The results presented here are based on responses from the 548 institutions that offer Bachelor's degrees or above in the geosciences. We distilled overarching concepts from the survey responses. These concepts then formed the basis for erecting categories. Categories that had a minimum of a 10% response rate are included in the following figures. Slight variations in reported results between the abstract and the figures are due to inclusion of late returned surveys and subsequent reanalysis.

Core Curriculum

"What subdisciplinary courses should be required in the core of an undergraduate geology curriculum?" (survey question 5)

Responses from all respondents from institutions offering a Bachelors degree or above in geology are summarized. Individual faculty identified core geology courses that should be required in an undergraduate geology major (figure 1) and non-geology courses that should be required in an undergraduate geology major (figure 2).

In decreasing order, the six geology core courses identified by over 50% of the respondents are mineralogy, petrology, structural geology, stratigraphy/sedimentology, historical, and physical geology (figure 1). That field geology was identified as a core course by only 40% of the respondents indicates that faculty may not perceive field geology as a "subdiscipline." Similarly, this may account for why only slightly over 50% of the faculty listed physical and historical geology as core courses. All other geology courses were identified by less than one third of the respondents.

Of those respondents that listed non-geology courses, three were identified as "core" by a majority of the respondents. These three courses, calculus, chemistry and physics, all had similar response rates (figure 2). All other non-geology courses, including statistics and computer-related courses, were mentioned by less than one-fifth of the respondents.

Geology Course Pedagogy

We organized responses into three related disciplinary groups, physical/introductory geology, mineralogy/petrology, and historical/stratigraphy/sedimentology, and computed means for each group. We found no statistical differences among the groups in their responses. Thus, for simplicity, the combined results of the three subgroups are displayed in figure 3 & figure 4.

"What proportion of time do you think should be spent on: skills, theory and knowledge base?" (survey question 2)

Regardless of specialty, faculty think that approximately 40% of class time should be spent on developing a knowledge base, about one-third should be spent on theoretical material, and about one-quarter should be spent on skills (figure 3).

"What percentage of current classroom hours (exclusive of lab) of your course is spent in: traditional lecture, discussion, projects/group work, student presentations and other." (survey question 6)

Regardless of course level or course type, faculty typically spend over three-quarters of their classroom time lecturing (figure 4).

Physical/Introductory Geology

"What are the key core concepts that must be covered in a course in physical geology/introductory geology?" (survey question 1)

Plate tectonics was identified as a core concept by over 97% of the respondents while the rock cycle, time/scale of earth processes and surface processes were identified by over 60% of the respondents (figure 5).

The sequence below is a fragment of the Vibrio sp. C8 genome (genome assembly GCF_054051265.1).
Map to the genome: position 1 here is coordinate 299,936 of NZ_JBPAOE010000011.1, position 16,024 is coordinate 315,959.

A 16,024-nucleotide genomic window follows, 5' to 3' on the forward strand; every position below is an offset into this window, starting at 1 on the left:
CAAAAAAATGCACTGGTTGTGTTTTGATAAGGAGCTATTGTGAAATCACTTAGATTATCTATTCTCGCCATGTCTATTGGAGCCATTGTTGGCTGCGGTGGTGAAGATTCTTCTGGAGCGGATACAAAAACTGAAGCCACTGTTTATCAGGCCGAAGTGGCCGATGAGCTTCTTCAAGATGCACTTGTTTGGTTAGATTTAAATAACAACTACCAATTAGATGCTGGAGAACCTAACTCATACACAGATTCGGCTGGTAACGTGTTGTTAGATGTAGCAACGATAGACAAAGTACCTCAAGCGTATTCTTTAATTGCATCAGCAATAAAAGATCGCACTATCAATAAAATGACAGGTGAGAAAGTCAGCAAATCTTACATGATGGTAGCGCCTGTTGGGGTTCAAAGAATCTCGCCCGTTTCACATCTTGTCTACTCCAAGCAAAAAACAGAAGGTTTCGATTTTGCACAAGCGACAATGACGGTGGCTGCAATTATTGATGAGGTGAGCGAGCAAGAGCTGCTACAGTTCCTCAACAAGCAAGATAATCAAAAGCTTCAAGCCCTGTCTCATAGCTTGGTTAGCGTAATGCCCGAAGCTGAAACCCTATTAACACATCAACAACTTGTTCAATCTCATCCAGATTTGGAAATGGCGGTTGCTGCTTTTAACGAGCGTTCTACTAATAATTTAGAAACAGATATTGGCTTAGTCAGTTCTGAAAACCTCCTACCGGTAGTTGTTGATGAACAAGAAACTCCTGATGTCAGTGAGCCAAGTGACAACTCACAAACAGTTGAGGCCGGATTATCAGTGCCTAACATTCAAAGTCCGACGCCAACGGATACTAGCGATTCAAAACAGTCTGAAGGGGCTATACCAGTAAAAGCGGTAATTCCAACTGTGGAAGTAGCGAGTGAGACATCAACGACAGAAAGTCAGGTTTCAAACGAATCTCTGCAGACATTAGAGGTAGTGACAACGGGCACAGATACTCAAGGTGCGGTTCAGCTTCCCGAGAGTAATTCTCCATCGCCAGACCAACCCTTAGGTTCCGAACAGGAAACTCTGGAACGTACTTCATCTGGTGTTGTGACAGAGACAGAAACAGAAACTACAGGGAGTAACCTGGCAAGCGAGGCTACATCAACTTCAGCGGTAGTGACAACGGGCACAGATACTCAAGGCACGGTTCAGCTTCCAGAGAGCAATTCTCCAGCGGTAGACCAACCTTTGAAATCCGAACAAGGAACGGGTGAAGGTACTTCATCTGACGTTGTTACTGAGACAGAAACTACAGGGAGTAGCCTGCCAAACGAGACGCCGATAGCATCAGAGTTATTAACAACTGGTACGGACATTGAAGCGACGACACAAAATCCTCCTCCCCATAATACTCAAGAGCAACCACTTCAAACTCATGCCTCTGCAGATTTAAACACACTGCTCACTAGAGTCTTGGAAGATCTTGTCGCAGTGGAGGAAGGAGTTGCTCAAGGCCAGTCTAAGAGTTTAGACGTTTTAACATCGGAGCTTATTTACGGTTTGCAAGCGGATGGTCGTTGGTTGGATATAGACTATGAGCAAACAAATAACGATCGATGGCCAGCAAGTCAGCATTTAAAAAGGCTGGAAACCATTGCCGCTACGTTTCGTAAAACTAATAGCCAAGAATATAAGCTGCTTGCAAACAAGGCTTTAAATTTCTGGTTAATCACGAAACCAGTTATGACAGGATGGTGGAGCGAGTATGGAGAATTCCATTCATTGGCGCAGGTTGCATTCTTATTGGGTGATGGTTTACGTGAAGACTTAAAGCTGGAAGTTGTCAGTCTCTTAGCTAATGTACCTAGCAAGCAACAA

"What are the most important things that you want your students to be able to do, or know, as a result of taking physical/introductory geology?" (survey question 3)

There were no individual topics identified by over 50% of the respondents (figure 6). The most common topics, identified on 25% - 50% of the surveys, in decreasing order are: geologic processes, rocks/minerals, earth systems/interdisciplinary, scientific literacy, and geology and society.

Historical Geology

"What are the key core concepts that must be covered in a course in historical geology?" (survey question 1)

The three historical geology core concepts identified by the majority of the respondents are geologic time, origin of life/organic evolution, and plate tectonics (figure 7).


"What are the key core concepts that must be covered in a course in mineralogy?" (survey question 1)

The core concepts that were identified by a majority of the mineralogy respondents in decreasing order are mineral composition/mineral chemistry, crystallography/symmetry, mineral identification, and mineral classification (figure 8).

Structural Geology

"What are the key core concepts that must be covered in a course in structural geology?" (survey question 1)

The core concepts identified by the majority of the structural geology respondents are stress/strain, folds/faults, and plate tectonics/regional structures (figure 9).

Summary - Applications of Survey Results

The core curriculum and pedagogy portion of this survey provides information useful to institutions that are developing or revising a geoscience curriculum. The survey provides insights into which courses faculty believe should be included in the core geology curriculum. The core geology courses most commonly identified include mineralogy, petrology, structural geology, stratigraphy/sedimentology and to a lesser extent physical geology, historical geology, and field geology. The primary non-geology courses that should be included in the core curriculum are calculus, chemistry, and physics. Additionally, the survey shows that, independent of subdiscipline, faculty emphasize knowledge base slightly more than theoretical material and skills.

This survey also provides valuable information for both early-career and experienced faculty members as they develop new courses and revise current courses. For example, survey results identify the specific core concepts and applications considered most important in individual subdisciplinary courses by the faculty that teach these courses.